Romania is one of eastern Europe’s most colorful and exciting destinations – but what kind of business advantages does the country offer?

Since it emerged from the communist bloc in the late 1980s, Romania has shaken off a period of economic instability and taken dramatic leaps forward on the world stage. Today, Romania has a reputation as an international business hub, and the government is taking further steps to encourage and develop investment and growth –  steps which have translated to a GDP of $186.7 billion, and an impressive growth rate of 8.8%.

In 2017, Romania was confirmed as the fastest-growing economy in the EU – a status which exceeded financial forecasts, and drew plenty of global investment attention. If you’re an entrepreneur looking for business opportunities, you may well be considering Romania as a set-up location – of course, it’s well worth becoming familiar with the shape of the commercial landscape before you make your move…

With that in mind, take a look at some of the best reasons to choose Romania for your business set-up destination…

Corporate Benefits
Most Romanian businesses are set up as Limited Liability Companies (LLC) – which, from a tax perspective, pay the same flat, 16% corporate rate as all other business structures. This means owners setting up in Romania benefit from certain structural advantages including the possibility of 100% foreign ownership, relatively low starting capital requirements (RON 200/ 45 EURO), and of course the assurance that shareholder liabilities are limited to only their capital contributions.

Tax Incentives
The Romanian government has introduced a range of tax incentives for businesses operating in the country. These incentives include:

Foreign tax credits: Credits are available for taxes paid to a foreign state, or member-state of the EEA – and may be claimed with appropriate documentation.
Exemption for reinvested profits: Tax exemption is available for profits reinvested in technological, electronic, or peripheral equipment (including cash registers, software, invoicing machinery and more).
Local tax exemption: Businesses which are located within industrial parks are exempt from paying property tax.

R&D Incentives
The Romanian government has placed a special focus on stimulating research and development projects and other science and technology-related business ventures. To this end, a range of incentives exist for businesses engaged in R&D activities:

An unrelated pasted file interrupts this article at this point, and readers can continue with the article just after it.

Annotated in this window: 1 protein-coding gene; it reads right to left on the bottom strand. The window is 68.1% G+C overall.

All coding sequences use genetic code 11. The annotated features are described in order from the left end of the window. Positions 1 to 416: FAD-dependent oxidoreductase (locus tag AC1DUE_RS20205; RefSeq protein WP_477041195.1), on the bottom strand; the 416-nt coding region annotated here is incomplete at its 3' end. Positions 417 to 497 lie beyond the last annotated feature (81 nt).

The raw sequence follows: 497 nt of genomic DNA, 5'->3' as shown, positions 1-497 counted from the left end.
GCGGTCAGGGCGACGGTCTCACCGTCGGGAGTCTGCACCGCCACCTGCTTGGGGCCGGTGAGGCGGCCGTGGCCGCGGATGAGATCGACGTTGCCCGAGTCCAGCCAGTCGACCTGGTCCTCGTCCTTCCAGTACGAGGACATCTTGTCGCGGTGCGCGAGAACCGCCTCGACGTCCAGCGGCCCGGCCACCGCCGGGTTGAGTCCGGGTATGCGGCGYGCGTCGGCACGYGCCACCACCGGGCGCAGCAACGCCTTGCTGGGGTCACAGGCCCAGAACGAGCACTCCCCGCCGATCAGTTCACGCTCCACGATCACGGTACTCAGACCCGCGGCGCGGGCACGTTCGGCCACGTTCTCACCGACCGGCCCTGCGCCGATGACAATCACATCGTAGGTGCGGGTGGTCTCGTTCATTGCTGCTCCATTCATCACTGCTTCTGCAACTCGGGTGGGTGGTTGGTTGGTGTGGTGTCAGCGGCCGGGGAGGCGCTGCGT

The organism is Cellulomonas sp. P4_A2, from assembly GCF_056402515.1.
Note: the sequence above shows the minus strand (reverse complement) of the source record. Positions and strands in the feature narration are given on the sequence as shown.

– A tax deduction of 50% is possible for businesses incurring R&D expenses. The deduction must be applied to eligible R&D activities, which include research and tech-development – and those activities must have been performed in Romania or other EU (or EEA) member-states.
– Further to the possible 50% deduction, businesses which exclusively perform R&D on scientific or tech-development are exempt from tax for their first 10 years of activity.
– Expenses incurred for any kind of professional and technical training are – per specific Romanian education legislation – tax deductible.

Strategic Location
Located at on the western shore of the Black Sea, and, bordered by Bulgaria, Ukraine, Hungary, Serbia, and Moldova, starting a business in Romania offers geographic advantages for businesses wishing to gain foothold in eastern Europe and beyond. Romania’s trade connections stretch out into central Europe, the Commonwealth of Independent States (CIS), Russia, and the Middle East – collectively representing a market of tens of millions of consumers. Romania’s transport infrastructure is benefitting from a 1 billion EURO EU investment, and includes rail and road routes into continental Europe, and three international airports.

Skilled Workforce
The Romanian labour force is young educated, literate, and embodies a culture of commitment and integrity. Enrollment in university education has been increasing across Romania since 2011, with the most popular educational disciplines being business, administration and law, construction, and engineering. The Romanian workforce offers employers a highly cost-efficient salary average of around RON 1,250 (275 EURO), and a range of industry specializations, including IT, oil and gas, retail and trade, heavy industry, and financial services.

Living Standards